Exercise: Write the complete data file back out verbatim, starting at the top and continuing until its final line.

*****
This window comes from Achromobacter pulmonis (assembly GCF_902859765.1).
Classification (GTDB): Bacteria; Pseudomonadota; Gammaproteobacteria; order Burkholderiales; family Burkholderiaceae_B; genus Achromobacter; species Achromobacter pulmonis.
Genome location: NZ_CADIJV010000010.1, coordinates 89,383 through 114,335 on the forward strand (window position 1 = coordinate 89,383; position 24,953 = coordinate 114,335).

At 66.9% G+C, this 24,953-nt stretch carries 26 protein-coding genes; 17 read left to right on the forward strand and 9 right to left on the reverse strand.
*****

This window comes from Achromobacter pulmonis (assembly GCF_902859765.1).
Classification (GTDB): Bacteria; Pseudomonadota; Gammaproteobacteria; order Burkholderiales; family Burkholderiaceae_B; genus Achromobacter; species Achromobacter pulmonis.
Genome location: NZ_CADIJV010000010.1, coordinates 89,383 through 114,335 on the forward strand (window position 1 = coordinate 89,383; position 24,953 = coordinate 114,335).

At 66.9% G+C, this 24,953-nt stretch carries 26 protein-coding genes; 17 read left to right on the forward strand and 9 right to left on the reverse strand.